. WORLD CLUB DOME REVIEW | djmag.com

WORLD CLUB DOME REVIEW

WORLD CLUB DOME REVIEW

Our jaws gaping in a Frankfurt football stadium at World Club Dome, we ask: have BigCityBeats really created the biggest club in the world?

Issue: 
547

From humble beginnings as a radio station, the BigCityBeats brand has grown to become something of a musical empire in Germany. In 10 years, the company has added many strings to its bow, including a television show, magazine, club nights and even a successful record label. And then, of course, there is World Club Dome, also known as the biggest club in the world. Sorry, that should probably be: THE BIGGEST CLUB IN THE WORLD. Much better.

Taking over the 51,500 capacity Commerzbank Arena in Frankfurt, WCD certainly has a touch of the imperial about it. Boasting the entire floor and three of the lower seating tiers of the stadium, the festival's main stage plays host to an army of festival-goers, worked into a frenzy by some of the world's most popular dance acts.

With such an impressive spectacle on the cards, DJ Mag can't resist getting in on the action. And seeing as we're also hosting one of the stages in the Club Music Circle — a series of booths under the stands — we feel more than inclined to drop in and make sure our boys get on ok. Thus, DJ Mag find ourselves aboard the Clubjet, a Boeing 757, that plays host to a live DJ at 32,000 feet.

Performing this aerial concert is none other than EDX, one of the stars of our own stage. The Switzerland-based DJ blasts out a quick four-track set of his trademark, club-friendly house, before a pitstop in Hamburg to pick up a few German competition winners. EDX joins us for a natter in the break, which reveals that he's not only a charming chap, but a healthy one too.

Stop drinking any fruit juice that isn't freshly squeezed, he warns us. Once we're back in the air, it's on with the show. A real audience pleaser, EDX has requested the decks be moved so as to face the passengers gathering in the aisle, camera phones at the ready. This time round he gets a good while longer, and pulls on a brilliantly energetic, slightly surreal, performance.

Following a battle for sleep against the surprisingly humid climate, we emerge into the blazing heat of Saturday, and make our way along dappled, woodland paths to the festival ground. Enticed by the roars emanating from the arena, we make our way inside for a peek.

 

Although secretly a tad disappointed not to find a Mad Max-style gladiator tournament, we see the obvious potential of the venue, and find it hard to take our eyes off the gargantuan stack of speakers and screens otherwise known as the main stage. Currently Dutchman R3HAB is putting on his standard display of EDM pomp, so we beat a sharp retreat and head for Henri Pfr.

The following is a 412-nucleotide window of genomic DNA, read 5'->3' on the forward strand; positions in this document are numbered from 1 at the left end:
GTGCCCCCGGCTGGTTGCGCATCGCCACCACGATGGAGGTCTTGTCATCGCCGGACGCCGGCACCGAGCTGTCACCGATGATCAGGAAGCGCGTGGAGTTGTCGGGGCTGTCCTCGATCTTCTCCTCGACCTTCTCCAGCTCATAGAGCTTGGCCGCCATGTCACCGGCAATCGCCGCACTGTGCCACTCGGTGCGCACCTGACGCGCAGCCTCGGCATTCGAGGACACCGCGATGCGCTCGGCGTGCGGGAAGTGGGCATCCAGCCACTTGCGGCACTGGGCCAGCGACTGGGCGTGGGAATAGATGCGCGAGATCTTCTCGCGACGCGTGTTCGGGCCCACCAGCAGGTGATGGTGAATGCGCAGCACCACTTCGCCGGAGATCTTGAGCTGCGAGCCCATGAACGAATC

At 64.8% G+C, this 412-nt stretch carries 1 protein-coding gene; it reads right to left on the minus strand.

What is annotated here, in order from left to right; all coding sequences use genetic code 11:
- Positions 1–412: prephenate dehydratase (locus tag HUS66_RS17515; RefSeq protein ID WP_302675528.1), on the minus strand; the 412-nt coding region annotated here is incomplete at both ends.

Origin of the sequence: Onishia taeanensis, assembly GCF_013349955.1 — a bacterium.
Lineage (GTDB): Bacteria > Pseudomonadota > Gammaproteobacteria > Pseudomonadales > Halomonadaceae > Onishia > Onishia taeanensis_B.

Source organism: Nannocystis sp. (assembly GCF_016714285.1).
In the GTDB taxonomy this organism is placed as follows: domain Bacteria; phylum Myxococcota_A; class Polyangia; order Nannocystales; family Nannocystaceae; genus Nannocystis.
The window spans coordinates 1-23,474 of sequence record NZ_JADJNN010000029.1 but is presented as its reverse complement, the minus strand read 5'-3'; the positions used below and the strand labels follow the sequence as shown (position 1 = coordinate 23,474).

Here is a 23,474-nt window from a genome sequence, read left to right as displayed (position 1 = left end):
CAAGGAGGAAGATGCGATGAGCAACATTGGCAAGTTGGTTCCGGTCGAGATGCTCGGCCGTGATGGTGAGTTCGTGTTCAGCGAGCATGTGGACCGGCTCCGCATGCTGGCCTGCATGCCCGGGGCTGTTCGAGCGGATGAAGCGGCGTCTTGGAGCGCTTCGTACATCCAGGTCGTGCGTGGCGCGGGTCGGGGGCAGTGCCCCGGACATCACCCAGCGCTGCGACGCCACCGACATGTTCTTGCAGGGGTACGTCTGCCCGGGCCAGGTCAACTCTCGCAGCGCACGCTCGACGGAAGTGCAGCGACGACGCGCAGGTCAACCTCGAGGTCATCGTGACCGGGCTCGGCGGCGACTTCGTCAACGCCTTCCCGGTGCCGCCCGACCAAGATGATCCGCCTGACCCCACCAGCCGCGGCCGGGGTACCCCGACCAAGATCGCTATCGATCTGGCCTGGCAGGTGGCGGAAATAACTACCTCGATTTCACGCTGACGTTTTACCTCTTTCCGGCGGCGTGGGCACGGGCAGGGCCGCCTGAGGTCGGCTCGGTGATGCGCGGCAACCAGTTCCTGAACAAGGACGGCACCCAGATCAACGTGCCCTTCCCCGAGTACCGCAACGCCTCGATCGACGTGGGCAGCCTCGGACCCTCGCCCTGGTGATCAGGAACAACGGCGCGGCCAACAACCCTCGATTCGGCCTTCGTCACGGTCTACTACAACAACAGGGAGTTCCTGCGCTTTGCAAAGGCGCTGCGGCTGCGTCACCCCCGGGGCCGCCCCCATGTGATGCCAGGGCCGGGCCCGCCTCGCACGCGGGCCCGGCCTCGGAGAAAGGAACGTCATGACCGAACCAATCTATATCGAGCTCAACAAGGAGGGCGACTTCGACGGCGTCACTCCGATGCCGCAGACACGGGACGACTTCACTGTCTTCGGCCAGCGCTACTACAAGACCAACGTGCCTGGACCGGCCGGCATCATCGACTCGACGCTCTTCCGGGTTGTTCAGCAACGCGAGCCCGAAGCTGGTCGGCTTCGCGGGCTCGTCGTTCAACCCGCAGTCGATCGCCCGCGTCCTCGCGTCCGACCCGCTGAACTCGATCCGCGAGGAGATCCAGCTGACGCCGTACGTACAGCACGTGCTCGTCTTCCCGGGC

The Belgian's blend of summertime house anthems suits the weather perfectly, whilst tent hosts Neonsplash add to the holiday vibe, spraying the crowd with luminous paint from what looks like a burger van ketchup bottle. A group of grumpy-looking girls squeeze yellow liquid from their hair; DJ Mag sticks to a safe distance.

We catch up with EDX once again over at our own stage. He's in high spirits, bringing party house favourites into the fold; Axwell's 'I Found U', Clean Bandit's 'Rather Be', the obligatory remix of 'Show Me Love' — all present and correct.

The DJ's enthusiasm is infectious, and it's pleasing to see an artist who's more than happy to take every selfie that's asked of him, and dish out drinks to his adoring fans — well, you know how festival prices can be after all. Our highlight of the day in fact comes in a much quieter form, Germany's own Ray Okpara, who offers a collection of intriguing rhythms and melodic easy-listeners to fewer than 10 people; a shame really, but all the more special for it.

Finishing up the day are masters of anthemic electronica Faithless, who reel through countless hits such as 'Mass Destruction' and 'Insomnia', fronted by Maxi Jazz in a jacket with L.E.D. lapels (because why not?). When the time arrives for 'We Come 1', Maxi encourages the crowd to sing along with him, which we're sure they would have, had the majority not already made for the exit. Honestly, kids these days...

Welcomed into Sunday by an intense display of rolling house and murky techno basslines from Marc Tiez and Sidney Spaeth, DJ Mag is hopeful for the day ahead. Although resigning ourselves to the Space Ibiza arena for the foreseeable future, the promise of Âme and Art Department makes up for a general lack of underground music.

Apart from a captivating set of jittering abstraction from Âme however, we're left feeling much the same as the previous day. The whole stage feels out of place amongst the EDM, and if it weren't for names such as Anja Schneider, Jamie Jones and Deep Dish filling the line-up, you could be forgiven for thinking it was a bit of an afterthought.

As the grounds outside the stadium gradually become a ghost town, we leave the small collective of stalwarts shuffling to Art Department and head back into the Commerzbank. Seeing as how DJ Mag readers have now voted him the best DJ in the world, two years running, we think it's only right we do the public justice and take on the face-melting electro house of Hardwell.

Striding out onto the terrace, we're stunned by the sheer size of the crowd that lays before us – not to mention the deafening clamour that greets Breda's favourite son, each time he unleashes another brutally obtuse drop.

'Don't Stop the Madness' — his own collaboration with W&W and Fatman Scoop — certainly achieves the wish of its title, whilst Armin van Buuren's 'Ping Pong' has a sea of synchronised limbs rippling across the whole arena. It is at this point that the enormity of World Club Dome sinks in. This truly is the biggest club in the world, and for that BigCityBeats, we salute you.

BEN HINDLE